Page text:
Going Ghost..

I’m going to start by saying that this is kind of long; but, since there’s not much discussion happening on the topic, I’ve word vomited all of my bottled feelings inside this blog.

Our generation is consumed by the virtual worlds of Facebook, Instagram and Snapchat. That’s fact. I can speak of it because I’m living it. The following are stories I’ve created to illustrate the emptiness within our society today. I’m speaking out because I’m starting to lose hope in my community and see an emptiness left behind by this augmented reality.  I think we all could use a REALITY check so I’m voluntarily offering up my words for your taking (and hopefully your consideration). These stories are depictions of real life instances. Maybe you’ll find yourself in one of them, who knows?


             Joshua is 19. He just started at Grand Valley State University and can’t wait to get out of his parent’s house (AMEN!!). Joshua has never been in trouble at school or with the law and has a great family supporting him on his way to university but by the end of this school year, he will have enough evidence stacked against him to go to prison.

            What went wrong during Joshua’s promising first year at school? Was it drugs? Was he involved in gang activity? Defiling school property or handing out test answers to fellow students? No. Joshua simply received a Snapchat from his girlfriend of two years, Katie, who happens to be 16 years old. Now, Katie’s parents and a court of jurors believe that Joshua should be sent away for child pornography.

           Sending nude photographs has become eerily popular. This augmented reality that we live in is having real life consequences. Maybe Joshua’s going away to college and leaving Katie behind caused some bitterness between the two. Maybe this made it easy for Katie to tell her parents of the very mature relationship happening between them. Maybe she just got mad at him and reacted out of anger.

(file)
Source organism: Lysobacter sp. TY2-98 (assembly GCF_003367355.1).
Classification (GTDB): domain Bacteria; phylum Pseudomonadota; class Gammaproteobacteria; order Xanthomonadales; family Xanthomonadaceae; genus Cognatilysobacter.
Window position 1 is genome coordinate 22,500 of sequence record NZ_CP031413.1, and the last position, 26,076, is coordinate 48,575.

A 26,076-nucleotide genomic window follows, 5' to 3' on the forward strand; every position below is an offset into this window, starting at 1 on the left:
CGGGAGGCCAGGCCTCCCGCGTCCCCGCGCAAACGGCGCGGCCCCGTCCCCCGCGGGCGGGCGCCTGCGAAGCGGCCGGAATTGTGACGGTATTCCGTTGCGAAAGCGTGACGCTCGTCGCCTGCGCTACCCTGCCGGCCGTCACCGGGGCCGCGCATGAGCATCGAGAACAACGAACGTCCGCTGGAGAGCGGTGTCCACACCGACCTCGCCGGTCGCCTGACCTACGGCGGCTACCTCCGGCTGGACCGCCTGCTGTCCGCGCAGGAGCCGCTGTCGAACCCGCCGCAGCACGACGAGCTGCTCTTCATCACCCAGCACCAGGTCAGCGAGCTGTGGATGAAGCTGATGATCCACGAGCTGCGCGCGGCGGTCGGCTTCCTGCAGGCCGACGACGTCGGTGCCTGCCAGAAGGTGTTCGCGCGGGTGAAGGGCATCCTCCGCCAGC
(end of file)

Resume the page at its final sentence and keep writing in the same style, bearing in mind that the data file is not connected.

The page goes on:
Will the “Age of Consent” protect Josh? It might legally, but what about his reputation? What about hers? 


  Kayla just got some new lip-gloss (If it was me it would be from Tarte in the shade Hella Pink) and was feeling extra sexy. She decided to send her boyfriend Caleb a snap of her new look (and maybe a little bit too much cleavage). Kayla decides to do duck lips of course because honestly what other option is there nowadays? …(besides the dog filter) Caleb gets the message at work and shows off his hot girlfriend to his coworkers. Caleb could have just opened the snap and let it disappear but we all know he screenshots it. After several high-fives in typical dbag-like fashion, Caleb gives in and sends the racy photo to his coworkers. Kayla has no idea that her suggestive snap has now given motivation to more than just her boyfriend. 

What’s the harm in that? you might be asking yourself. If you are – you’re further gone than I hoped. 



            You wouldn’t have wanted to be there when Jesse uploaded his post-workout selfie on his story. His girlfriend, Amy, did not like this at all. “Who did you post that for?” Amy interrogated. “No one,” Jesse quickly replied, “It was just a Snapchat!” But that’s not what Amy thought. “You probably posted that so your ex girlfriend Rebecca would see and would want you back! I know she saw it!” Amy was pretty bitter about the snap for a good 3 days but now everything is peachy-keen and they’re back on track towards paradise once again…(until he does it next week of course).

**Honestly, I’m pretty guilty of this one..